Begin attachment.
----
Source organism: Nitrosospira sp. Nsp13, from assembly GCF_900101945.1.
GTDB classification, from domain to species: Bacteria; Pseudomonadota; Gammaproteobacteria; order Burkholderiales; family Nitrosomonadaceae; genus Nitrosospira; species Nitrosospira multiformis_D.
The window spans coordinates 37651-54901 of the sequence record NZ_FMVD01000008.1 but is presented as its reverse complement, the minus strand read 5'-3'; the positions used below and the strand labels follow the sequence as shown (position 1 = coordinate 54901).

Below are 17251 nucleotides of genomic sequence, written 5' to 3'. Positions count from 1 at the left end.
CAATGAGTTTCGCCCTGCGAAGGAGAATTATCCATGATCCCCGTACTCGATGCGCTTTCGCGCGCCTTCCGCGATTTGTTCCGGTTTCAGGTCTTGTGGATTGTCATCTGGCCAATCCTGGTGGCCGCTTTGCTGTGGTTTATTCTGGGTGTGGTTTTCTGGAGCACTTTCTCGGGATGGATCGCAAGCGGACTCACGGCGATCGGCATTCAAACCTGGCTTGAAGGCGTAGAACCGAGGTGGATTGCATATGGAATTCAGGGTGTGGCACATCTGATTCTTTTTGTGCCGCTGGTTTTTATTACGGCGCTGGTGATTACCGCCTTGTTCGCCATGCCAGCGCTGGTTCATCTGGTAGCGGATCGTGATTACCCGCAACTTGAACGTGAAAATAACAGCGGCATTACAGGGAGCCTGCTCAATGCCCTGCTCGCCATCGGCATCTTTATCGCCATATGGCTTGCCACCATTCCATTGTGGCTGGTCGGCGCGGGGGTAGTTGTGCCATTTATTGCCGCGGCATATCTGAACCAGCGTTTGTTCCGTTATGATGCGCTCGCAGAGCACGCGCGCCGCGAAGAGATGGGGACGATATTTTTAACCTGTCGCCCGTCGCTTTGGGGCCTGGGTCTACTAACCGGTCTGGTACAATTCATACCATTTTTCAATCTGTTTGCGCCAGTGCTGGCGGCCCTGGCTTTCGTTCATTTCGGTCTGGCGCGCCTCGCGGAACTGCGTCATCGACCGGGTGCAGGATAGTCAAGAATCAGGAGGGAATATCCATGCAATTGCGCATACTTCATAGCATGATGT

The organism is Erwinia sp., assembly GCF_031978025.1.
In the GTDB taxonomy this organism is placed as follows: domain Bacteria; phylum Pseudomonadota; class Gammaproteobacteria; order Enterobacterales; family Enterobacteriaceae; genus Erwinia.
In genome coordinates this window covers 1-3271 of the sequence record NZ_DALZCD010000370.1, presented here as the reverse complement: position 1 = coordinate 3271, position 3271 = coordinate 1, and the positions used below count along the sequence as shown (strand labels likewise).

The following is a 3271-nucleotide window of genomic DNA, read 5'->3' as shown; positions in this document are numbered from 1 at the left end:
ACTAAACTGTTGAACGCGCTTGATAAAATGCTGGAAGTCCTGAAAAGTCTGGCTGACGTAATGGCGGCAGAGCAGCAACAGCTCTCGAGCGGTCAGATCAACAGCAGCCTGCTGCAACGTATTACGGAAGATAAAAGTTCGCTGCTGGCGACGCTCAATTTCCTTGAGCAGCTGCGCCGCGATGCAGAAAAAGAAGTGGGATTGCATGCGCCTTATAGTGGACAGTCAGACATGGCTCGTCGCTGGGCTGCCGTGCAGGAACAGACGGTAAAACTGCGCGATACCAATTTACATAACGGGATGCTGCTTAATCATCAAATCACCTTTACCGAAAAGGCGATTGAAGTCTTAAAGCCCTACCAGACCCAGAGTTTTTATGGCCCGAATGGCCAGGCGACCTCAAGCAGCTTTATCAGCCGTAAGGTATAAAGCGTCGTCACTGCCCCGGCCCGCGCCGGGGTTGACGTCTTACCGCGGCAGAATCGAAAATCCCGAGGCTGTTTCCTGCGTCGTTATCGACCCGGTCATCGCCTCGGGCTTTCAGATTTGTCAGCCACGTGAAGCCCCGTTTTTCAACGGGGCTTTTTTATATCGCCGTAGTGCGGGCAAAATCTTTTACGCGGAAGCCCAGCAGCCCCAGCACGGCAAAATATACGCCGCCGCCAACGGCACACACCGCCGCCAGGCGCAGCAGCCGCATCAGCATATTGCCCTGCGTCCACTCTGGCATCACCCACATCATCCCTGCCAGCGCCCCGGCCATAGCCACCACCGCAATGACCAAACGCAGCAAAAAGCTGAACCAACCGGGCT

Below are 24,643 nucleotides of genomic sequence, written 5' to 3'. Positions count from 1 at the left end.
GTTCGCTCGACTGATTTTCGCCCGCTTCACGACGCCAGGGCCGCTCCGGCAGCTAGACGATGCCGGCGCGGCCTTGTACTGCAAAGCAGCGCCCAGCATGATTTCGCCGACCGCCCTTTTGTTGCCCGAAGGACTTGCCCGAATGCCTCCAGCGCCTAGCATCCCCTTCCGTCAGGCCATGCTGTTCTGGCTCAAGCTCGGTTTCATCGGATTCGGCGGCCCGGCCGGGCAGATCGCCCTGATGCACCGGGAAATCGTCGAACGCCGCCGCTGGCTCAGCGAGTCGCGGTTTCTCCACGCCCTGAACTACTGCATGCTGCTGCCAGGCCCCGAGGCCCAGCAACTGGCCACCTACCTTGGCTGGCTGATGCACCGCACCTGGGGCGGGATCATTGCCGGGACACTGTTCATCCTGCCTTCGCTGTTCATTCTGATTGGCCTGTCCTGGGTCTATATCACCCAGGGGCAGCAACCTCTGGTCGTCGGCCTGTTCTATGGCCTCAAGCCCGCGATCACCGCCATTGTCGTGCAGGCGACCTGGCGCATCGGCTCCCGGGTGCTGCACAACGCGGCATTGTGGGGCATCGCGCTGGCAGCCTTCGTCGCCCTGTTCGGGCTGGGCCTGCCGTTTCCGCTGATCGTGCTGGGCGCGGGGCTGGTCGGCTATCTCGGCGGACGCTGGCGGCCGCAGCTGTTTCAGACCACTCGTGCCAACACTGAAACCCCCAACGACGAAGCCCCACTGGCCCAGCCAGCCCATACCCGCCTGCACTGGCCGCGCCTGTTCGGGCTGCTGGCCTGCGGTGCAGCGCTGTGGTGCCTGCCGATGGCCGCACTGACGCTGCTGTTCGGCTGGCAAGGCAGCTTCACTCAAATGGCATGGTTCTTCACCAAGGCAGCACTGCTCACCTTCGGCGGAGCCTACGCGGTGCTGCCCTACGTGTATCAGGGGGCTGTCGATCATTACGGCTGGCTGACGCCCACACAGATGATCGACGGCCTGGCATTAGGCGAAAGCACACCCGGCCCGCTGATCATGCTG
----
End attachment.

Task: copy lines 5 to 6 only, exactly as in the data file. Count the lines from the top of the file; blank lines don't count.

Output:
CAATGAGTTTCGCCCTGCGAAGGAGAATTATCCATGATCCCCGTACTCGATGCGCTTTCGCGCGCCTTCCGCGATTTGTTCCGGTTTCAGGTCTTGTGGATTGTCATCTGGCCAATCCTGGTGGCCGCTTTGCTGTGGTTTATTCTGGGTGTGGTTTTCTGGAGCACTTTCTCGGGATGGATCGCAAGCGGACTCACGGCGATCGGCATTCAAACCTGGCTTGAAGGCGTAGAACCGAGGTGGATTGCATATGGAATTCAGGGTGTGGCACATCTGATTCTTTTTGTGCCGCTGGTTTTTATTACGGCGCTGGTGATTACCGCCTTGTTCGCCATGCCAGCGCTGGTTCATCTGGTAGCGGATCGTGATTACCCGCAACTTGAACGTGAAAATAACAGCGGCATTACAGGGAGCCTGCTCAATGCCCTGCTCGCCATCGGCATCTTTATCGCCATATGGCTTGCCACCATTCCATTGTGGCTGGTCGGCGCGGGGGTAGTTGTGCCATTTATTGCCGCGGCATATCTGAACCAGCGTTTGTTCCGTTATGATGCGCTCGCAGAGCACGCGCGCCGCGAAGAGATGGGGACGATATTTTTAACCTGTCGCCCGTCGCTTTGGGGCCTGGGTCTACTAACCGGTCTGGTACAATTCATACCATTTTTCAATCTGTTTGCGCCAGTGCTGGCGGCCCTGGCTTTCGTTCATTTCGGTCTGGCGCGCCTCGCGGAACTGCGTCATCGACCGGGTGCAGGATAGTCAAGAATCAGGAGGGAATATCCATGCAATTGCGCATACTTCATAGCATGATGT

The organism is Erwinia sp., assembly GCF_031978025.1.